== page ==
When Dominic Sandbrook quoted Samuel Smiles extensively in his TV series on nineteenth-century work and leisure; when Ian Hislop flourished a copy of Smiles’s Self-Help (“the book that launched the genre”) in his programme on ‘Workers or Shirkers?’; when Andy Burnham reflected publicly on “lack of aspiration” as a main cause of Britain’s north-south divide – all were testifying to the intense topicality of the work and ideas of Samuel Smiles.
This is the first full biography of the man who, in the industrial on-rush of the 19th century, gave the world the idea of self-help as a go-to strategy in an age of frenzied change. Using Smiles’s unpublished correspondence with family, friends and publishers, and drawing extensively on his writing, The Spirit of Self-Help tells the very human story of how Samuel Smiles came from a small-town, small-time family in Scotland to become, by turn and sometimes together, medical doctor, campaigning journalist, railway executive, best-selling author, and global celebrity. This is both a biography and a reflection on themes of success and failure, the individual and society, moral and material worth, and the relationships between these sets of ideas. Driven by its subject, The Spirit of Self-Help revolves around the oldest idea of all – the possibility of happiness, for everyone, in all possible circumstances. In that sense, though set in the 19th century, this is an intensely topical book.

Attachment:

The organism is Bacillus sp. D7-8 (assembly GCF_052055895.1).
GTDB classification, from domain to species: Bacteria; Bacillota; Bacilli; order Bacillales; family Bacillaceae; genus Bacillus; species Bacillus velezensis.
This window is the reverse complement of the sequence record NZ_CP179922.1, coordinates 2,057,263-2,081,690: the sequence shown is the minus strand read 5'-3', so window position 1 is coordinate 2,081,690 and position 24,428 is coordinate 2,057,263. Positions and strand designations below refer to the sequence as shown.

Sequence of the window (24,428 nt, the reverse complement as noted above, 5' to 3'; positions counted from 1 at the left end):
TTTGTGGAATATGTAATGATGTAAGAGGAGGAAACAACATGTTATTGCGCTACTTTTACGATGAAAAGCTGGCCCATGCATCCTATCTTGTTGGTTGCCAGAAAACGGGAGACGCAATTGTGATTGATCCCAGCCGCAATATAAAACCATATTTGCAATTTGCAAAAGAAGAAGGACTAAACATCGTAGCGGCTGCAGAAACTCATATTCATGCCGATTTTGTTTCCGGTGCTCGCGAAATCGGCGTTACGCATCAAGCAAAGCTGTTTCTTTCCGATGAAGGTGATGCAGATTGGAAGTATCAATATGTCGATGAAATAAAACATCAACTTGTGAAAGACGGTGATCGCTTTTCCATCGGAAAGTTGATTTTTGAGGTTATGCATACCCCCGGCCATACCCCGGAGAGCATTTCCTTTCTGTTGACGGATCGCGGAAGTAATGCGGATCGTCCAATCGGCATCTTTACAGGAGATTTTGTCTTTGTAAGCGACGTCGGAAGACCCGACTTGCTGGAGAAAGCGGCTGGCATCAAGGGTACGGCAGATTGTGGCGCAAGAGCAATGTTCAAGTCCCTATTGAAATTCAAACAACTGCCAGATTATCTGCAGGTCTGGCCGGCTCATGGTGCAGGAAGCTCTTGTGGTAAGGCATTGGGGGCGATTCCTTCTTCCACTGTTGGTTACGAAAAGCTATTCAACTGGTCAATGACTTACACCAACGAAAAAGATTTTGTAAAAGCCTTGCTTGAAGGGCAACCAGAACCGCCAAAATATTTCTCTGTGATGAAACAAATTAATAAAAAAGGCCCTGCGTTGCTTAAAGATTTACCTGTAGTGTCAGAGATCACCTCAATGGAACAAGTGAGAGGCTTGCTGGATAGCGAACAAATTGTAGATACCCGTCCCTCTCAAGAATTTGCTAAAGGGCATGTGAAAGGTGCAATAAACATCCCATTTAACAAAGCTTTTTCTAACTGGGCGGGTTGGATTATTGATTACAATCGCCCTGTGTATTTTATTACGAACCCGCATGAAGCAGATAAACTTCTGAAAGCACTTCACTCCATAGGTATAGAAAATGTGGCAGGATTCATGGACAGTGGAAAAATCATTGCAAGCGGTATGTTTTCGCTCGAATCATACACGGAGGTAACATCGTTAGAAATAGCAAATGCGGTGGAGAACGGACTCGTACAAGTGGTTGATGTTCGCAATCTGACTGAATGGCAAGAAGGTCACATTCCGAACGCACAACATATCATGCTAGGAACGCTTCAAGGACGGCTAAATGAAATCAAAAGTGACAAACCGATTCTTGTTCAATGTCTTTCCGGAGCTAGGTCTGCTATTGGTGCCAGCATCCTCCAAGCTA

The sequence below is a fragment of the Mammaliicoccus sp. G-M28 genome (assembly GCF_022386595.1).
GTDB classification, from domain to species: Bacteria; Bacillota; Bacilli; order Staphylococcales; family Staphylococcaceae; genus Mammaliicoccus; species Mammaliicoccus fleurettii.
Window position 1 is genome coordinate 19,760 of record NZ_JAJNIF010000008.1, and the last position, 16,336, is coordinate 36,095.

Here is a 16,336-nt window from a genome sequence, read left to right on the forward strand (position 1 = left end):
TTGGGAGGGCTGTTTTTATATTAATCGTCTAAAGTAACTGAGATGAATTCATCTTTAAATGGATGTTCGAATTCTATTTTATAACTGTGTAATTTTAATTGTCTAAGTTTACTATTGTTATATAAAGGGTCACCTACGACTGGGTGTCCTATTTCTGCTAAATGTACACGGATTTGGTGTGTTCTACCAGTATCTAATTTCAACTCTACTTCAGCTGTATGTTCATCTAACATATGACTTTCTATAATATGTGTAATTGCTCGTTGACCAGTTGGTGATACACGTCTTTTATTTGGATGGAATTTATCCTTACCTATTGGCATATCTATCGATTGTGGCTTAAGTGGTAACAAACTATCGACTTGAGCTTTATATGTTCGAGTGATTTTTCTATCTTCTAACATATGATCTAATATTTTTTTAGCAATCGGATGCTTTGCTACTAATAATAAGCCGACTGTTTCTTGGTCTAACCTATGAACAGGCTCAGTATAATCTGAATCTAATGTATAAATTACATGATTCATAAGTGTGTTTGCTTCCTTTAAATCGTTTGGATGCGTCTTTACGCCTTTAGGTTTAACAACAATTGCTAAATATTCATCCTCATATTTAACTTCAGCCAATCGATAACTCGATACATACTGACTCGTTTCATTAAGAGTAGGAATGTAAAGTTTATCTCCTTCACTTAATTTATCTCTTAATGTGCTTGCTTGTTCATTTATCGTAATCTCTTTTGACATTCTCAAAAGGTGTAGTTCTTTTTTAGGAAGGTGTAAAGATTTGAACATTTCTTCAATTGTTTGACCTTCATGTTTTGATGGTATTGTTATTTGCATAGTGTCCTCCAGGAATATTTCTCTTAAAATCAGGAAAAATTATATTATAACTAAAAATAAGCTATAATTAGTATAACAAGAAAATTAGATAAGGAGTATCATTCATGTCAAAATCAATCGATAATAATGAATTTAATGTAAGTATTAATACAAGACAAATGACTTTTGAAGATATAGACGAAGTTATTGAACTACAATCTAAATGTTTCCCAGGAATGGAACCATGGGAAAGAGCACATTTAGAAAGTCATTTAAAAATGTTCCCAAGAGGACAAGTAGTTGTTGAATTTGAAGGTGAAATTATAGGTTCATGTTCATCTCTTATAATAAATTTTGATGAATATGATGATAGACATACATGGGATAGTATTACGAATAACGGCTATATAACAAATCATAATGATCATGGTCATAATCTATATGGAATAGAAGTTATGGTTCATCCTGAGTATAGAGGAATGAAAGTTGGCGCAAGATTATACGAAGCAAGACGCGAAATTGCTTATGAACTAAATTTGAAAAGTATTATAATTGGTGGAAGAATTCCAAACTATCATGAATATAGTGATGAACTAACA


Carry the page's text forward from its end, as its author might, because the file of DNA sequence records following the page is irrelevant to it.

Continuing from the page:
John Hunter was born in Northern Ireland, schooled in Belfast, and awarded a degree in history and political science at Trinity College, Dublin. After a successful career in the communications industry and in manufacturing, he studied at Birkbeck College, University of London, taking an MA in Victorian Studies. The Spirit of Self-Help is his first book.